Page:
Stories tagged: principle2

UN Report: Low-carbon Farms Can Raise Food Output

According to a newly launched UN report, low-carbon farming can both curb climate change and boost food output in developing nations. The agency’s report, “Food Security and Agricultural Mitigation in Developing Countries,” suggests that because of this fact, low-carbon farms must be rewarded under a global climate deal due in December.

In a Reuters article, Leslie Lipper, FAO economist and co-author of the report said that financing remains a major hurdle to greater implementation:

“A key part of the problem is a lack of financing.  If adopted by farmers, many of these practices make them better off, but in the short run they may face reduced income,” Lipper said, using the example of removing cattle to allow grasslands to recover.

In terms of contributions to greenhouse gas emissions, the report estimated that farms accounts for 10-12 percent of global greenhouse gas emissions directly.  It also estiamted that $210bn would be needed between now and 2050 to help farms upgrade sufficiently to meet future yield needs.

Developing countries could raise about $30bn annually toward this investment through carbon market financing.  Measuring such improvements to the carbon efficiency of farm production is currently being researched.

Supporting Rural Development in Guatemala

In the Cuchumatanes Highlands in Guatemala, The International Fund for Agricultural Development (IFAD) has been supporting a rural community development project.

The project aims to improve the livelihoods of 22,000 families with incomes below the poverty line. A needs analysis demonstrated that one of the problems in the area was poor handling and application of crop protection products, leading to health and environmental risks.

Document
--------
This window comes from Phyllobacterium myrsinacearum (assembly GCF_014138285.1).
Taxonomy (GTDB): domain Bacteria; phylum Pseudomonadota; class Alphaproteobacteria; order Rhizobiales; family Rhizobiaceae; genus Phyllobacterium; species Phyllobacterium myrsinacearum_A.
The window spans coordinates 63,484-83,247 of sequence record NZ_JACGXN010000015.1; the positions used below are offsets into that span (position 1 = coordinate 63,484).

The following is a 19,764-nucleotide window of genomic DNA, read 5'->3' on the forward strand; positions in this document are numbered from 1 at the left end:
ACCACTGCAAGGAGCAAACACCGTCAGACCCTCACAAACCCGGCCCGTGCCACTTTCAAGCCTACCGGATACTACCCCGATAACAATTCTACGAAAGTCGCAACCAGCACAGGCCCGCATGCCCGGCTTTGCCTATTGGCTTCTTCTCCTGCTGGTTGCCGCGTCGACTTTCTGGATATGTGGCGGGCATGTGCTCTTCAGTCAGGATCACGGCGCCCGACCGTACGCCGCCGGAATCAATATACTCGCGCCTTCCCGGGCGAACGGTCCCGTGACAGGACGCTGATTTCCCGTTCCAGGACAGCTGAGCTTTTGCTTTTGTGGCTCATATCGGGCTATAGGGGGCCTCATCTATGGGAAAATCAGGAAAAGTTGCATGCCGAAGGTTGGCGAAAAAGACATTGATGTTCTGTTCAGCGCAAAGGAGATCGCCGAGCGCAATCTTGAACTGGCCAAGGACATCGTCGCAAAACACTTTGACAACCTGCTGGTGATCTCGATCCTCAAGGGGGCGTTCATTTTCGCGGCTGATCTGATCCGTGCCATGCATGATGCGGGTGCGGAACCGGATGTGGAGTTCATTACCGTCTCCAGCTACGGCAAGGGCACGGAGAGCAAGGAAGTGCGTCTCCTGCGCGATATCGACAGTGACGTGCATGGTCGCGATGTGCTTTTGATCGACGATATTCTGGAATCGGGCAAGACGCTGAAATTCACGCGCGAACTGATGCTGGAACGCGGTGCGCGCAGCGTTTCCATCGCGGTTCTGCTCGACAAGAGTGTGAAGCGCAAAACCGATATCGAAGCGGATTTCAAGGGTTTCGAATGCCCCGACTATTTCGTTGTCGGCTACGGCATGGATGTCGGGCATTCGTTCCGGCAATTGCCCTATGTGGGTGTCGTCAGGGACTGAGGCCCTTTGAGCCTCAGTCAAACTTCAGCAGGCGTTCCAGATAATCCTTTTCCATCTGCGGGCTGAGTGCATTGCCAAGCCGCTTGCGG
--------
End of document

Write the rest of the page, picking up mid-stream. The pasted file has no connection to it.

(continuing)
As a result, IFAD formed a partnership with CropLife Latin America to provide training for the project beneficiaries.

A multiple approach was used: teaching Integrated Pest Management (IPM) concepts and proper, safe use of crop protection products to farmers and their families, school teachers and health workers; a one-year course for schoolchildren on environmental protection; training teachers on the benefits and risks of crop protection products; communicating to housewives the importance of washing farmers’ clothes separately so as to avoid contamination of other clothes and water supplies; providing information to health workers at medical and paramedical levels on treatments in the event of accidents; and the training of trainers to amplify the reach of the programme goals.

A similar programme has started in the Dominican Republic and plans are being implemented to expand it throughout Central America.

This initiative in Guatemala echoes two of Farming First’s principles: Sharing knowledge and Building local access and capacity.

There are currently four IFAD-supported projects ongoing in Guatemala. Among them is a rural development project in the Western Region.

The target group comprises smallholder farmers, landless farmers, and microentrepreneurs and artisans. The programme will reach minority groups, particularly indigenous populations with lower educational levels and very limited access to productive resources.

For farmers in Guatemala, such assistance is needed as the country is facing the worst drought in 30 years.

China, Taiwan Partner for Agriculture Initiative

TAIW0001Over the weekend mainland China and Taiwan produced a common initiative on cooperation in the agriculture sector.  More than 220 officials, experts and representatives from agriculture, fishery and water resources joined the meeting. Chinese state media Xinhua has more:

The two sides will promote the development of new-type agriculture, encourage cooperation in agricultural biotechnology industry, and work to set up a long-standing consultative mechanism on agricultural cooperation, said the common initiative produced by the symposium, held first in Shanghai and then Zhejiang.